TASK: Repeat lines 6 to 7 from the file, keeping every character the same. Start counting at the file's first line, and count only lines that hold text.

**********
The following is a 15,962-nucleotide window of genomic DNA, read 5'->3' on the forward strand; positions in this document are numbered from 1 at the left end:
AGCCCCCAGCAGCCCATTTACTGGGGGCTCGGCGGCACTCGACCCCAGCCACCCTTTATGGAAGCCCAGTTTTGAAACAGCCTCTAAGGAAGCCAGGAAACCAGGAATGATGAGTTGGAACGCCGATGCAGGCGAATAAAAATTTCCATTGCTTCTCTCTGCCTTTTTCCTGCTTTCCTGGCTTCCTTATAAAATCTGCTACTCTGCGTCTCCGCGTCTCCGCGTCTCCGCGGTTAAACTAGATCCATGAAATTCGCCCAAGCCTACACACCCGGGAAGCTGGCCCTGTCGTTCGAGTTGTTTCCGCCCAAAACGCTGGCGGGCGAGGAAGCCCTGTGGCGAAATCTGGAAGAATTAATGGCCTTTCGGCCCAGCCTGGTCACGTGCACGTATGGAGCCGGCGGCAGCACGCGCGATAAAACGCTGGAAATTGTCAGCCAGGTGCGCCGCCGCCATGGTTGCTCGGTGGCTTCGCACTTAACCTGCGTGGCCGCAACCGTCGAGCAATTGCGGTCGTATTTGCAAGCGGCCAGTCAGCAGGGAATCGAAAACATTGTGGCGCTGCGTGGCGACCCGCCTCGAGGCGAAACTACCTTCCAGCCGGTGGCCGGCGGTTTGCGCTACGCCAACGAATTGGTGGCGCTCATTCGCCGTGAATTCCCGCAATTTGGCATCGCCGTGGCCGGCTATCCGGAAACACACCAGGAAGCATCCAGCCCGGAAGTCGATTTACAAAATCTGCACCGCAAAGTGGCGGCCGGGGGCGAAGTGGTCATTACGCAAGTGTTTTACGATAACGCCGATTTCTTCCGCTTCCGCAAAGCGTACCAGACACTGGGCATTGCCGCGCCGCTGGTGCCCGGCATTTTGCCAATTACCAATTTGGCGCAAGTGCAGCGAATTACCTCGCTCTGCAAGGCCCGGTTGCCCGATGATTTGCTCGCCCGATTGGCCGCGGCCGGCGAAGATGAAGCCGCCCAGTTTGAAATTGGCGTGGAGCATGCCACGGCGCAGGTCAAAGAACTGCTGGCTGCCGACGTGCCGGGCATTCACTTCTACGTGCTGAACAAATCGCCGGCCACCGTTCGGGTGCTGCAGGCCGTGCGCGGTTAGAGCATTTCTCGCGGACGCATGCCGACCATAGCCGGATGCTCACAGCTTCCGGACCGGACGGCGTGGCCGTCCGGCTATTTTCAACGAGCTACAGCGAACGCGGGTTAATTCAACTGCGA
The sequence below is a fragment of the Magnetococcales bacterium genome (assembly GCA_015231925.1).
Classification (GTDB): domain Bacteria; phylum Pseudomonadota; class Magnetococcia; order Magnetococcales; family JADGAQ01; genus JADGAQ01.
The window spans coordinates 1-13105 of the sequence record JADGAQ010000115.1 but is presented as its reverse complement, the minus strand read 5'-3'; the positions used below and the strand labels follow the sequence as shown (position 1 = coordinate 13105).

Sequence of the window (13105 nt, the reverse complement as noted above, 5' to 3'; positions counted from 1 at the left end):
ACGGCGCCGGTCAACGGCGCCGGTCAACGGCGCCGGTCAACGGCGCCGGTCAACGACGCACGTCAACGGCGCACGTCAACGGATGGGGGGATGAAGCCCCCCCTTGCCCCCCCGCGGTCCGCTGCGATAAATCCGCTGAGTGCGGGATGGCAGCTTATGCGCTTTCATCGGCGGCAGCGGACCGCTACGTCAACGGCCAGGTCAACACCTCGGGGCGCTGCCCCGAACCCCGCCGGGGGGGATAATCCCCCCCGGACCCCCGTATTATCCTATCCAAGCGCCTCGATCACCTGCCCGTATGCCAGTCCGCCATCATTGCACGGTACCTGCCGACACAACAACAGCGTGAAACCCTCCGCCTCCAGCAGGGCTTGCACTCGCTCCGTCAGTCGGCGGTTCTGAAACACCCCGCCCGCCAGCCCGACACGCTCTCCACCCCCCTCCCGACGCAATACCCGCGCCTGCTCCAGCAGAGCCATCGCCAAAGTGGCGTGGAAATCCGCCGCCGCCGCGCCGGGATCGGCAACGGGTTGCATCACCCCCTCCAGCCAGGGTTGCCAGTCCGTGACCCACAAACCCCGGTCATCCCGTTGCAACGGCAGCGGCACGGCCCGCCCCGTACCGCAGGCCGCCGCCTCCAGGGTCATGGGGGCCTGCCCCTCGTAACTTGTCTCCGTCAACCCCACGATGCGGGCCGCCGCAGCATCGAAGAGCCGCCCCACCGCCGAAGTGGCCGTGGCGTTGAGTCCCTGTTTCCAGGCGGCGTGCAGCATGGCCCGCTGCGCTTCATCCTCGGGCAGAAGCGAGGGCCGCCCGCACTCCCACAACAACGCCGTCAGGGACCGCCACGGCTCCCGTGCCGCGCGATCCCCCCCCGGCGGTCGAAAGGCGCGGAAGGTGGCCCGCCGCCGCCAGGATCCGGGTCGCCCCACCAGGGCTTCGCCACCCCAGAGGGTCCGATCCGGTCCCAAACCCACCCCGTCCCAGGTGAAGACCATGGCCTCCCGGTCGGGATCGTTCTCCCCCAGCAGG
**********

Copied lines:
Sequence of the window (13105 nt, the reverse complement as noted above, 5' to 3'; positions counted from 1 at the left end):
ACGGCGCCGGTCAACGGCGCCGGTCAACGGCGCCGGTCAACGGCGCCGGTCAACGACGCACGTCAACGGCGCACGTCAACGGATGGGGGGATGAAGCCCCCCCTTGCCCCCCCGCGGTCCGCTGCGATAAATCCGCTGAGTGCGGGATGGCAGCTTATGCGCTTTCATCGGCGGCAGCGGACCGCTACGTCAACGGCCAGGTCAACACCTCGGGGCGCTGCCCCGAACCCCGCCGGGGGGGATAATCCCCCCCGGACCCCCGTATTATCCTATCCAAGCGCCTCGATCACCTGCCCGTATGCCAGTCCGCCATCATTGCACGGTACCTGCCGACACAACAACAGCGTGAAACCCTCCGCCTCCAGCAGGGCTTGCACTCGCTCCGTCAGTCGGCGGTTCTGAAACACCCCGCCCGCCAGCCCGACACGCTCTCCACCCCCCTCCCGACGCAATACCCGCGCCTGCTCCAGCAGAGCCATCGCCAAAGTGGCGTGGAAATCCGCCGCCGCCGCGCCGGGATCGGCAACGGGTTGCATCACCCCCTCCAGCCAGGGTTGCCAGTCCGTGACCCACAAACCCCGGTCATCCCGTTGCAACGGCAGCGGCACGGCCCGCCCCGTACCGCAGGCCGCCGCCTCCAGGGTCATGGGGGCCTGCCCCTCGTAACTTGTCTCCGTCAACCCCACGATGCGGGCCGCCGCAGCATCGAAGAGCCGCCCCACCGCCGAAGTGGCCGTGGCGTTGAGTCCCTGTTTCCAGGCGGCGTGCAGCATGGCCCGCTGCGCTTCATCCTCGGGCAGAAGCGAGGGCCGCCCGCACTCCCACAACAACGCCGTCAGGGACCGCCACGGCTCCCGTGCCGCGCGATCCCCCCCCGGCGGTCGAAAGGCGCGGAAGGTGGCCCGCCGCCGCCAGGATCCGGGTCGCCCCACCAGGGCTTCGCCACCCCAGAGGGTCCGATCCGGTCCCAAACCCACCCCGTCCCAGGTGAAGACCATGGCCTCCCGGTCGGGATCGTTCTCCCCCAGCAGG